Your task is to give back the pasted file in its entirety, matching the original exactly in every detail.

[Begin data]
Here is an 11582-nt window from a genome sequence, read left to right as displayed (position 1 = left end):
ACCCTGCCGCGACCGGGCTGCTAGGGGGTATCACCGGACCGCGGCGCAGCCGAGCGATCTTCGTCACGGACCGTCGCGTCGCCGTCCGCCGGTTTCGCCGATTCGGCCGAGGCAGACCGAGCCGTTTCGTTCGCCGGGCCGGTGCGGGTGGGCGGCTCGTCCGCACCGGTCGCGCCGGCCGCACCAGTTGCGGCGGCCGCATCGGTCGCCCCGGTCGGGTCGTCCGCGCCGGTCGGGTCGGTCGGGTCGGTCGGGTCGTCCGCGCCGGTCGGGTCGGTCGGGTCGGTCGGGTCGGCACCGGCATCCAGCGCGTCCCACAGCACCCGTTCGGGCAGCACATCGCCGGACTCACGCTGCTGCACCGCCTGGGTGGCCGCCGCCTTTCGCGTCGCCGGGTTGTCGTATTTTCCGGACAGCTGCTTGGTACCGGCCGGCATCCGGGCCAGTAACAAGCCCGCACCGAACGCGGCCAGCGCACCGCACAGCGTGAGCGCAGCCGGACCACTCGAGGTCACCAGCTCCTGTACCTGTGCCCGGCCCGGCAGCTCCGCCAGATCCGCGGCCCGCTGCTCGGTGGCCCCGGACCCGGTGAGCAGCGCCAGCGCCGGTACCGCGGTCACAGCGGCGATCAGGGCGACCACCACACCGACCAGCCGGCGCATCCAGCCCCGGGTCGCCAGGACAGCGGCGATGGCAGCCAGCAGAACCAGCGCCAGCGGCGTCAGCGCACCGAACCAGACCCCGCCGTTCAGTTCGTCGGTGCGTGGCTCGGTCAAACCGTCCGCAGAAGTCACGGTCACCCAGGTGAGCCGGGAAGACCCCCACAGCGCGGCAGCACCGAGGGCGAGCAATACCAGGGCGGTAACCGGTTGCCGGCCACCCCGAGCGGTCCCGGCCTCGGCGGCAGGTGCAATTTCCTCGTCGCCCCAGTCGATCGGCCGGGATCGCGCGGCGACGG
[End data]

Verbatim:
Here is an 11582-nt window from a genome sequence, read left to right as displayed (position 1 = left end):
ACCCTGCCGCGACCGGGCTGCTAGGGGGTATCACCGGACCGCGGCGCAGCCGAGCGATCTTCGTCACGGACCGTCGCGTCGCCGTCCGCCGGTTTCGCCGATTCGGCCGAGGCAGACCGAGCCGTTTCGTTCGCCGGGCCGGTGCGGGTGGGCGGCTCGTCCGCACCGGTCGCGCCGGCCGCACCAGTTGCGGCGGCCGCATCGGTCGCCCCGGTCGGGTCGTCCGCGCCGGTCGGGTCGGTCGGGTCGGTCGGGTCGTCCGCGCCGGTCGGGTCGGTCGGGTCGGTCGGGTCGGCACCGGCATCCAGCGCGTCCCACAGCACCCGTTCGGGCAGCACATCGCCGGACTCACGCTGCTGCACCGCCTGGGTGGCCGCCGCCTTTCGCGTCGCCGGGTTGTCGTATTTTCCGGACAGCTGCTTGGTACCGGCCGGCATCCGGGCCAGTAACAAGCCCGCACCGAACGCGGCCAGCGCACCGCACAGCGTGAGCGCAGCCGGACCACTCGAGGTCACCAGCTCCTGTACCTGTGCCCGGCCCGGCAGCTCCGCCAGATCCGCGGCCCGCTGCTCGGTGGCCCCGGACCCGGTGAGCAGCGCCAGCGCCGGTACCGCGGTCACAGCGGCGATCAGGGCGACCACCACACCGACCAGCCGGCGCATCCAGCCCCGGGTCGCCAGGACAGCGGCGATGGCAGCCAGCAGAACCAGCGCCAGCGGCGTCAGCGCACCGAACCAGACCCCGCCGTTCAGTTCGTCGGTGCGTGGCTCGGTCAAACCGTCCGCAGAAGTCACGGTCACCCAGGTGAGCCGGGAAGACCCCCACAGCGCGGCAGCACCGAGGGCGAGCAATACCAGGGCGGTAACCGGTTGCCGGCCACCCCGAGCGGTCCCGGCCTCGGCGGCAGGTGCAATTTCCTCGTCGCCCCAGTCGATCGGCCGGGATCGCGCGGCGACGG